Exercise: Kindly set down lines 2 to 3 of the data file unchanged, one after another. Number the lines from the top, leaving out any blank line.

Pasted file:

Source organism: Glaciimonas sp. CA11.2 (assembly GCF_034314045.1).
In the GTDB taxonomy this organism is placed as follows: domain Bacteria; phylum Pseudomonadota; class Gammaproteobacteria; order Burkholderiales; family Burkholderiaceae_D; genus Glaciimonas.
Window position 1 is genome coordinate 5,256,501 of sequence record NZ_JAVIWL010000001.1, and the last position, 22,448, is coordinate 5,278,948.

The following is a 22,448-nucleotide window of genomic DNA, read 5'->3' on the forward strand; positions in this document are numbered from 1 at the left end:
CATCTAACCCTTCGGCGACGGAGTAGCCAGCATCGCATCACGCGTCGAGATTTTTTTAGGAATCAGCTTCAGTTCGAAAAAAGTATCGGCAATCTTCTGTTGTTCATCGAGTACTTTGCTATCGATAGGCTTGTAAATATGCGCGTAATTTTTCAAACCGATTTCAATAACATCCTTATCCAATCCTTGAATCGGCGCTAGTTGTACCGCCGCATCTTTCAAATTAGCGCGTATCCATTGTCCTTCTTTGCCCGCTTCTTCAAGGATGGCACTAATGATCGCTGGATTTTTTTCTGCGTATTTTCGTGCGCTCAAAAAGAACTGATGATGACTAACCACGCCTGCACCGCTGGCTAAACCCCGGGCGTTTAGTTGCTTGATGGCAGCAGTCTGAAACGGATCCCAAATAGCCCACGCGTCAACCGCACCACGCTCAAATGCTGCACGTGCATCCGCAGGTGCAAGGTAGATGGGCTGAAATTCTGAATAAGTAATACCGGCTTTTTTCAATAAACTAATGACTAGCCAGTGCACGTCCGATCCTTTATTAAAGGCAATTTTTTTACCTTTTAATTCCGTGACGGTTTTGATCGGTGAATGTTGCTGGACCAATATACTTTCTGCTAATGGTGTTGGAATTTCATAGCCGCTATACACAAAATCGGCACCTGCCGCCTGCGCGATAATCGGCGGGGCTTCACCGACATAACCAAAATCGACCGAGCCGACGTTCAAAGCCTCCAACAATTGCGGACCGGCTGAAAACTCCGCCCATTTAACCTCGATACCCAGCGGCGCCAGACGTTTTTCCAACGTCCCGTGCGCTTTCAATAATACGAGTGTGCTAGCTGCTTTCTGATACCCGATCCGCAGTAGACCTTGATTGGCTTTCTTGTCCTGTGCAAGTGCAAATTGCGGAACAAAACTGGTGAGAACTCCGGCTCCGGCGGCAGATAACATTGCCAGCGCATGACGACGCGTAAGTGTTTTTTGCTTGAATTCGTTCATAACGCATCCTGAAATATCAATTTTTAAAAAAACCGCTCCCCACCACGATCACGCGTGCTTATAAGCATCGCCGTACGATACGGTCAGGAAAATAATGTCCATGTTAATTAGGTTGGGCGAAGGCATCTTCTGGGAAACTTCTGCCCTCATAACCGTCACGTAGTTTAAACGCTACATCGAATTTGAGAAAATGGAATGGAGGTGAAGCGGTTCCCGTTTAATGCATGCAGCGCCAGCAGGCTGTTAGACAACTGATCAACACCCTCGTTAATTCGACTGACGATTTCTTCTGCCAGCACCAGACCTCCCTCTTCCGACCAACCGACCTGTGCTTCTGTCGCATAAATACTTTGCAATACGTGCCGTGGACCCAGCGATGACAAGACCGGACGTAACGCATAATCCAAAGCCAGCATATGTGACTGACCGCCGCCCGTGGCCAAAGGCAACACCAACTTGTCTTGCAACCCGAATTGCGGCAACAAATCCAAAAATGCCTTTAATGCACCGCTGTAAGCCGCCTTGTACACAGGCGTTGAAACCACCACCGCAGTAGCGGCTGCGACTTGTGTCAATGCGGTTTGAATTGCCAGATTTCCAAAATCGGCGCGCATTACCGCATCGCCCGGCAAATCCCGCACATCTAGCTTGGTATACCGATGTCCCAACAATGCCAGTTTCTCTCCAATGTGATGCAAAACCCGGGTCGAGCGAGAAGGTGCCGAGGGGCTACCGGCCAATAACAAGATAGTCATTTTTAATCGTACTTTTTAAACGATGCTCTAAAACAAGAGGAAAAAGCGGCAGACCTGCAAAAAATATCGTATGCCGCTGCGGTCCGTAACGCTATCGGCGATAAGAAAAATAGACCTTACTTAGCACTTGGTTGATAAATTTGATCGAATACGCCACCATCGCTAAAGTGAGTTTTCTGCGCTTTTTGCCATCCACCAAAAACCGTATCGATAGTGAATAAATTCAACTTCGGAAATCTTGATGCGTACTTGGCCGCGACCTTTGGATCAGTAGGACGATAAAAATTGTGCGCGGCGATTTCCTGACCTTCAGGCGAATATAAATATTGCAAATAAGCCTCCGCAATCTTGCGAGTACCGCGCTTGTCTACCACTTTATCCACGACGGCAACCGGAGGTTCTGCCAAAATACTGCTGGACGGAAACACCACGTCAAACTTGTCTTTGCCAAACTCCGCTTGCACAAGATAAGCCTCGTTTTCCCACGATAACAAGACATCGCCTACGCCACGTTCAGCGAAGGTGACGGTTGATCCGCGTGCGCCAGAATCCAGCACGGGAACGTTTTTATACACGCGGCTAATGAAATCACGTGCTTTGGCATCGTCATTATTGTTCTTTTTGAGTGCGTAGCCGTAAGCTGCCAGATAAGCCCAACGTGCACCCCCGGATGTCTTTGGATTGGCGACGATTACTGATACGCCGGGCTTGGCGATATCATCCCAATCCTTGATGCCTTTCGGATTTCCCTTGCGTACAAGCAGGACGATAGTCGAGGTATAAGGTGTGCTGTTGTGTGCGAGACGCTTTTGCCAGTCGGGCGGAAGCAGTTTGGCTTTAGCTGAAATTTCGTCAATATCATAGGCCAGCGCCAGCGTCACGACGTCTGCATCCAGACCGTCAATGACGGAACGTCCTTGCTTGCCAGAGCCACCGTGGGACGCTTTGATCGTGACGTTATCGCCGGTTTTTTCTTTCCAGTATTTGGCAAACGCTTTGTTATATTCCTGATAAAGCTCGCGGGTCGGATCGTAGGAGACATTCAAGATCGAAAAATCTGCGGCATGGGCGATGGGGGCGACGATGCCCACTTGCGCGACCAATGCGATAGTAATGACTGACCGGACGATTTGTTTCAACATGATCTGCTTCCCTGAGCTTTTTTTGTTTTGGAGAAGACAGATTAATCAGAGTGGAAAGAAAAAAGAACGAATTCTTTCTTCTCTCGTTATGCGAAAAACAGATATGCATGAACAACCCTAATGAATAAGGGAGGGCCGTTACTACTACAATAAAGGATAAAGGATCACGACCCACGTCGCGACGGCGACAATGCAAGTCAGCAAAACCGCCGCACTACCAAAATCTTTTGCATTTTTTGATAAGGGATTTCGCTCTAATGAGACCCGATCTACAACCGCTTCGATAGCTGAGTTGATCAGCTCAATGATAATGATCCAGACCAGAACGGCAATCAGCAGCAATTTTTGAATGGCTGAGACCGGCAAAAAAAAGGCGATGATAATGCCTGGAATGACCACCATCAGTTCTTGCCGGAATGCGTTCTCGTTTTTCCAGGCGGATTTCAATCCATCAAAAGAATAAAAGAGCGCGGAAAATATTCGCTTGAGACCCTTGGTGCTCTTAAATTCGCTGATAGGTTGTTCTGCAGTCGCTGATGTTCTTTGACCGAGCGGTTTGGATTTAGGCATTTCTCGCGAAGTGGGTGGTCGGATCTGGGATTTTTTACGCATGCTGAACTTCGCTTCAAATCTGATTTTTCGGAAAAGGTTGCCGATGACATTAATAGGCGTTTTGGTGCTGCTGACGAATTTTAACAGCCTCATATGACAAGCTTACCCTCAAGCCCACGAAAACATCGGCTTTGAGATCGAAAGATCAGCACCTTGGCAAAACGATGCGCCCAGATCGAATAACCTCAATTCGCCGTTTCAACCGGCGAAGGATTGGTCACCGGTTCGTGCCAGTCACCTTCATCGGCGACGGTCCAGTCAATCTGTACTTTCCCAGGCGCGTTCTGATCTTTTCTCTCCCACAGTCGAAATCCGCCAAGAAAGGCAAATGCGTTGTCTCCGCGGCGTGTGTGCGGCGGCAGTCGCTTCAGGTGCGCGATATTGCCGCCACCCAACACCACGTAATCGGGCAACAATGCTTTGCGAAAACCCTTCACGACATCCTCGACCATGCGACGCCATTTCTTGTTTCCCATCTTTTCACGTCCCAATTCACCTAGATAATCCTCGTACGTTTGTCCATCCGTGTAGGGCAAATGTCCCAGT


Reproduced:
In the GTDB taxonomy this organism is placed as follows: domain Bacteria; phylum Pseudomonadota; class Gammaproteobacteria; order Burkholderiales; family Burkholderiaceae_D; genus Glaciimonas.
Window position 1 is genome coordinate 5,256,501 of sequence record NZ_JAVIWL010000001.1, and the last position, 22,448, is coordinate 5,278,948.